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dc.contributor.authorRathgeber, Christoph
dc.contributor.authorHiebler, Stefan
dc.contributor.authorBayón, Rocío
dc.contributor.authorCabeza, Luisa F.
dc.contributor.authorZsembinszki, Gabriel
dc.contributor.authorEnglmair, Gerald
dc.contributor.authorDannemand, Mark
dc.contributor.authorDiarce, Gonzalo
dc.contributor.authorFellmann, Oliver
dc.contributor.authorRavott, Rebecca
dc.contributor.authorGroulx, Dominic
dc.contributor.authorKheirabadi, Ali C.
dc.contributor.authorGschwander, Stefan
dc.contributor.authorHöhlein, Stephan
dc.contributor.authorKönig-Haagen, Andreas
dc.contributor.authorBaupere, Noé
dc.contributor.authorZalewski, Laurent
dc.description.abstractAn important prerequisite to select a reliable phase change material (PCM) for thermal energy storage applications is to test it under application conditions. In the case of solid-liquid PCM, a large amount of thermal energy can be stored and released in a small temperature range around the solid-liquid phase transition. Therefore, to test the long‐term stability of solid-liquid PCM, they are subjected to melting and solidification processes taking into account the conditions of the intended application. In this work, 18 experimental devices to investigate the long‐term stability of PCM are presented. The experiments can be divided into thermal cycling stability tests, tests on PCM with stable supercooling, and tests on the stability of phase change slurries (PCS). In addition to these experiments, appropriate methods to investigate a possible degradation of the PCM are introduced. Considering the diversity of the investigated devices and the wide range of experimental parameters, further work toward a standardization of PCM stability testing is recommended.
dc.description.sponsorshipThis survey has been carried out within the framework of IEA ES Annex 33/SHC Task 58 “Material and Component Development for Compact Thermal Energy Storage”, a joint working group of the “Energy Storage” (ES) and the “Solar Heating and Cooling” (SHC) Technology Collaboration Programmes of the International Energy Agency (IEA). The responsibility for the content of this publication is with the authors. The work of ZAE Bayern is part of the project properPCM and was supported by the German Federal Ministry of Economic Affairs and Energy under the project code 03ET1342A. The work of CIEMAT is part of two projects: ACES2030 (S2018/EM-4319) which is supported by Comunidad de Madrid and European Structural Funds through and SFERA III (GA No 823802) which is supported by European Union’s Horizon H2020 Research and Innovation Programme. The work of DTU was supported by HM Heizkörper GmbH and the Danish Energy Agency through the EUDP program. The work of EHU is part of the project Sweet-TES (RTI2018-099557-B-C22), funded by the Spanish Ministry of Science, Innovation and Universities. The work of GREiA was partially funded by the Ministerio de Ciencia, Innovación y Universidades de España (RTI2018-093849-B-C31—MCIU/AEI/FEDER, UE) and by the Ministerio de Ciencia, Innovación y Universidades—Agencia Estatal de Investigación (AEI) (RED2018-102431-T). The authors would like to thank the Catalan Government for the quality accreditation given to their research group (GREiA 2017 SGR 1537). GREiA is certified agent TECNIO in the category of technology developers from the Government of Catalonia. This work is partially supported by ICREA under the ICREA Academia programme. The work of HSLU was partially funded by the Swiss Competence Centre for Energy Research on Heat and Electricity (SCCER HaE). The authors would like to thank the SCCER HaE as well as METTLER TOLEDO AG for the support given. The work of Fraunhofer ISE was part of the projects KOLAN (FKZ 03ESP357B) and KOKAP (FKZ 03ET1463A) which were administrated by the Projektträger Jülich (PtJ) and funded by the German Federal Ministry of Economic Affairs and Energy. The work of LAMTE was supported by Intel Corporation, along with the Natural Sciences and Engineering Research Council of Canada (NSERC) and the Canada Foundation for Innovation. The work of LGCgE is partly funded by the French National Research Agency (ANR) under the project "Hybrid storage and heat exchanger device with PCM—EUROPA". Noé Beaupere’s PhD work was funded by the French Alternative Energies and Atomic Energy Commission (CEA) Grenoble. The work of LTTT is part of the project MALATrans and was funded by the German Federal Ministry for Economic Affairs and Energy (BMWi) under the project code 03ESP227B.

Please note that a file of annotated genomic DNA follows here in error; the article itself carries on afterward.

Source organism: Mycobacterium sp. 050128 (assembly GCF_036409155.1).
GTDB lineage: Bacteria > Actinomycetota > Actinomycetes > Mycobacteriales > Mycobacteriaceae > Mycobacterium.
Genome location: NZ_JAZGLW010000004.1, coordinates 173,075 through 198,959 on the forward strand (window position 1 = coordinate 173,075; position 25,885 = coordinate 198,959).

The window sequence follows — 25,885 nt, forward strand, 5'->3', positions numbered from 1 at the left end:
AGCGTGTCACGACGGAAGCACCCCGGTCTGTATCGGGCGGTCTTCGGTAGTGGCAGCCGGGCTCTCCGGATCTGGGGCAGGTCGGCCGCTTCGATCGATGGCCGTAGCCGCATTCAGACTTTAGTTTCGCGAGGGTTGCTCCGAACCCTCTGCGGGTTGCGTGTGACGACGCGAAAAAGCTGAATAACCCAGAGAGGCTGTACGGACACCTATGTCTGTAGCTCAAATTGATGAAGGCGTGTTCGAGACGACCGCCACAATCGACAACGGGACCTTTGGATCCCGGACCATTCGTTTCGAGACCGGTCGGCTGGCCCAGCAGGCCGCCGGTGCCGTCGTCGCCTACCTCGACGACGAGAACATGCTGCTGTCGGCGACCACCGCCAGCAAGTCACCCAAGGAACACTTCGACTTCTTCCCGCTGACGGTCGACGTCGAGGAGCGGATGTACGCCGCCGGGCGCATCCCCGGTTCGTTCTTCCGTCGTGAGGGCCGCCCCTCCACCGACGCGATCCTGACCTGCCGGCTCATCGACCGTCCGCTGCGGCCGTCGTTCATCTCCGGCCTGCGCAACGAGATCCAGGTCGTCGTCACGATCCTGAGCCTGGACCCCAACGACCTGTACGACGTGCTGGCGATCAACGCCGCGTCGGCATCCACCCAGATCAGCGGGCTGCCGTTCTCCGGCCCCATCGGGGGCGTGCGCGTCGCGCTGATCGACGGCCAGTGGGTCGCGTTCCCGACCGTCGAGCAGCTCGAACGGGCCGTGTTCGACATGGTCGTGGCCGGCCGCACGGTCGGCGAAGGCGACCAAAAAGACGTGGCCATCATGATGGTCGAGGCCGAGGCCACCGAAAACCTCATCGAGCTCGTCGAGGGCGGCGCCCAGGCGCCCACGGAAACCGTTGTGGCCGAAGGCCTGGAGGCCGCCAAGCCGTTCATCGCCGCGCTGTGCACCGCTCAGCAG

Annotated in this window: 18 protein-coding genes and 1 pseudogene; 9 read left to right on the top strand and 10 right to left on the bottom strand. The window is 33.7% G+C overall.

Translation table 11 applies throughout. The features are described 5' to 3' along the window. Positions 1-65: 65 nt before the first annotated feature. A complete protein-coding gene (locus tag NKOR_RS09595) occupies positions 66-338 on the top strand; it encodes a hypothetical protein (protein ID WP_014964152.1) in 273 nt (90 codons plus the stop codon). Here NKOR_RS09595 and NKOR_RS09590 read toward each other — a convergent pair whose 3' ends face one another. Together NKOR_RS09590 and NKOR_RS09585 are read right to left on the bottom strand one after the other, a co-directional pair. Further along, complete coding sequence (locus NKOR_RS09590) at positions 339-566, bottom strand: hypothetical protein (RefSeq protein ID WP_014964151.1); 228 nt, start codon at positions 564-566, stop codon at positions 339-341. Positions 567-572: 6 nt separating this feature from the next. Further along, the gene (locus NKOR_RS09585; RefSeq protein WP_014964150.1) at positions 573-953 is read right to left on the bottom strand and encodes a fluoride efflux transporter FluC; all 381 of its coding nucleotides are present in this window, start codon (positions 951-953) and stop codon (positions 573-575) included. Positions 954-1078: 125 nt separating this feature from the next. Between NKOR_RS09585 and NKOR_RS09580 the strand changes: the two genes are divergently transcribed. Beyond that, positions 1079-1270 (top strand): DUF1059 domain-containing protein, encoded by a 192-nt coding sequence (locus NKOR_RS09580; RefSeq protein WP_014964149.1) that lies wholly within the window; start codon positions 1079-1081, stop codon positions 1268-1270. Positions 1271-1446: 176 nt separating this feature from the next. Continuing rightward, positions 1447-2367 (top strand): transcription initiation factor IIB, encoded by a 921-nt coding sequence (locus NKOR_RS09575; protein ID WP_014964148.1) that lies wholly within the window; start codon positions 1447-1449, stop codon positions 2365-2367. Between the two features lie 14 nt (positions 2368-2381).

dc.relationinfo:eu-repo/grantAgreement/AEI/Plan Estatal de Investigación Científica y Técnica y de Innovación 2017-2020/RTI2018-093849-B-C31/ES/METODOLOGIA PARA EL ANALISIS DE TECNOLOGIAS DE ALMACENAMIENTO DE ENERGIA TERMICA HACIA UNA ECONOMIA CIRCULAR/
dc.relation.isformatofReproducció del document publicat a
dc.relation.ispartofApplied Sciences, 2020, vol. 10, núm. 22, p. 7968-1-7968-29
dc.rightscc-by (c) Christoph Rathgeber et al., 2020
dc.subjectPhase change materials (PCM)
dc.subjectLatent heat storage
dc.subjectThermal cycling stability
dc.subjectStable supercooling
dc.titleExperimental devices to investigate the long‐term stability of phase change materials under application conditions

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cc-by (c) Christoph Rathgeber et al., 2020
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